Ken Paxton couldn’t be more on brand if he tried

News item: Texas laws protecting whistleblowers don’t apply to Attorney General Ken Paxton, his agency argues in bid to quash lawsuit. Who among us didn’t already know that Ken Paxton doesn’t think the law applies to him?

Best mugshot ever

The Texas Attorney General’s Office is attempting to fight off efforts by four former aides to take depositions and issue subpoenas in their lawsuit claiming they were illegally fired after telling authorities they believed Attorney General Ken Paxton was breaking the law.

The agency is arguing that Paxton is “not a public employee” and thus the office cannot be sued under the Texas Whistleblower Act, which aims to protect government workers from retaliation when they report superiors for breaking the law.

Four former Paxton aides claim they were fired in retaliation for telling authorities they believed Paxton had done illegal favors for a political donor, Austin real estate investor Nate Paul. The whistleblowers’ allegations have reportedly sparked an FBI investigation.

In seeking reinstatement and other financial damages, the whistleblowers want to question Paxton himself under oath, as well as Brent Webster, his top deputy at the attorney general’s office, and Brandon Cammack, a Houston lawyer Paxton hired to investigate complaints made by Paul in what aides say was a favor to the donor. They also issued subpoenas to Paul’s company and a woman alleged to have been Paxton’s mistress.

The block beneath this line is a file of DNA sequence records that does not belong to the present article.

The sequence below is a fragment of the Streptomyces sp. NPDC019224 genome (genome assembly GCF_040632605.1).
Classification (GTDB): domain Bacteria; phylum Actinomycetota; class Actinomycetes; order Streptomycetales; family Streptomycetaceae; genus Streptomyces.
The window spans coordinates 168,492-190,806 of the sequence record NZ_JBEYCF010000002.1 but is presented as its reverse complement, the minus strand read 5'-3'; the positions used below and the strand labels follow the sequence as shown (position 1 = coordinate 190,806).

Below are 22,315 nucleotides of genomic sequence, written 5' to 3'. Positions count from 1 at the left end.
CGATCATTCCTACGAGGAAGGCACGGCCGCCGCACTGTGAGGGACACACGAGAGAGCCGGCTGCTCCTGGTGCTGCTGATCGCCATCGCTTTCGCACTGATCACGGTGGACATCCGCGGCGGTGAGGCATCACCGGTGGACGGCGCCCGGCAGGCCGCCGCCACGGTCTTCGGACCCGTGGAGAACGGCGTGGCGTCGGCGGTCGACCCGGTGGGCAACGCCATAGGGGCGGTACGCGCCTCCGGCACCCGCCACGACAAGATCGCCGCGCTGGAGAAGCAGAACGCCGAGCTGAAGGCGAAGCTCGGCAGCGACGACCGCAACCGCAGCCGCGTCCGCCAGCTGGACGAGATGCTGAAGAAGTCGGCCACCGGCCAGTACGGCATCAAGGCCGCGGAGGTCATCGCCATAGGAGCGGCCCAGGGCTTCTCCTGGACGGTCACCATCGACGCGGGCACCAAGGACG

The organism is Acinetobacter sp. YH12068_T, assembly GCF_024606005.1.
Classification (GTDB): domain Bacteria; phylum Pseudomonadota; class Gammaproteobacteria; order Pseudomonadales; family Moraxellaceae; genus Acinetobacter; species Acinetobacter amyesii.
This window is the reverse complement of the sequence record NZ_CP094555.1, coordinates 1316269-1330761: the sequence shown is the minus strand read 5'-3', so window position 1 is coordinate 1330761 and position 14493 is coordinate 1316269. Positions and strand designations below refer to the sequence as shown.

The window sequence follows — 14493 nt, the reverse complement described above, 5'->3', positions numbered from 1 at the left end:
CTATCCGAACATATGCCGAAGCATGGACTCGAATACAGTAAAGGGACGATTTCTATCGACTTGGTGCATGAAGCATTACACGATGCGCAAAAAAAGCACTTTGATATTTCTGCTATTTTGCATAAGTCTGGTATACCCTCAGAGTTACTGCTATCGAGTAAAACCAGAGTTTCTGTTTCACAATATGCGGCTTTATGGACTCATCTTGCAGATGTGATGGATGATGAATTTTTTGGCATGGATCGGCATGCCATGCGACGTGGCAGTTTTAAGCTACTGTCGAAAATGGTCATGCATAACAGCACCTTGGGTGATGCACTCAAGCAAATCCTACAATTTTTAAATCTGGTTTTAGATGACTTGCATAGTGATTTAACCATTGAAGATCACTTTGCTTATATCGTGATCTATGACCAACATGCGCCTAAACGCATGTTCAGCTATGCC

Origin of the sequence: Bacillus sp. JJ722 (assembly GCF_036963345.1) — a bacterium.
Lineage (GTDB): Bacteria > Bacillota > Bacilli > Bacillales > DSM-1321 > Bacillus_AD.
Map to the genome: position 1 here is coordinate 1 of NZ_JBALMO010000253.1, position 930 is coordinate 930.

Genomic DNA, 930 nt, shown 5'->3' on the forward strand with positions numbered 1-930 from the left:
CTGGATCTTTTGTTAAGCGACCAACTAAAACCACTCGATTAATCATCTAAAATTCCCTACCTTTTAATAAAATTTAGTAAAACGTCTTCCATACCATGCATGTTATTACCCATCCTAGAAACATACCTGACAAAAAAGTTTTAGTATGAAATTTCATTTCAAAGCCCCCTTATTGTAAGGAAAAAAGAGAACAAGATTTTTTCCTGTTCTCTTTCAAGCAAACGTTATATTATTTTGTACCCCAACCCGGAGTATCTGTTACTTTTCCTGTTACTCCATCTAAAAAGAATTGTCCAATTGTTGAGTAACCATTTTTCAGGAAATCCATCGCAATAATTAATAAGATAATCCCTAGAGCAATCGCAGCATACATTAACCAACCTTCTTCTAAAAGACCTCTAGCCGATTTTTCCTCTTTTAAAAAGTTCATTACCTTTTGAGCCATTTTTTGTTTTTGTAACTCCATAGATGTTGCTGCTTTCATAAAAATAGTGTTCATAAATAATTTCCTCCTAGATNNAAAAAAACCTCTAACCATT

[…]

The whistleblowers sought to question Paxton, Webster and Cammack under oath as soon as next week. Michael Wynne, an attorney for Paul, accepted the subpoenas for both World Class and the woman, court documents show. She could not be reached for comment and Wynne did not return a request for comment.

But in a filing last week, the attorney general’s office asked the judge to quash the depositions and the subpoenas, and prevent the whistleblowers from conducting any discovery.

“The OAG is doing everything they can muster to avoid having Ken Paxton answer basic questions under oath about the facts,” said Carlos Soltero, an attorney for one of the whistleblowers.

Instead, the agency said, the Travis County judge should dismiss the case entirely on procedural grounds.

The Texas Whistleblower Act — the basis for the lawsuit — is designed to provide protection for public employees who, in good faith, tell authorities they believe their superiors are breaking the law. But the attorney general’s office claims the agency cannot be sued under the law because Paxton is an elected official.

“The Attorney General is neither a governmental entity nor a public employee and, thus, the Whistleblower Act does not extend protection to reports of unlawful conduct made against the Attorney General personally,” the agency argued. “The Act does not apply… for reports made about actions taken personally by the elected Attorney General.”

Comparing Paxton’s authority to that of the president of the United States, the agency claimed that the attorney general had the right to fire the employees, despite their claims of retaliation.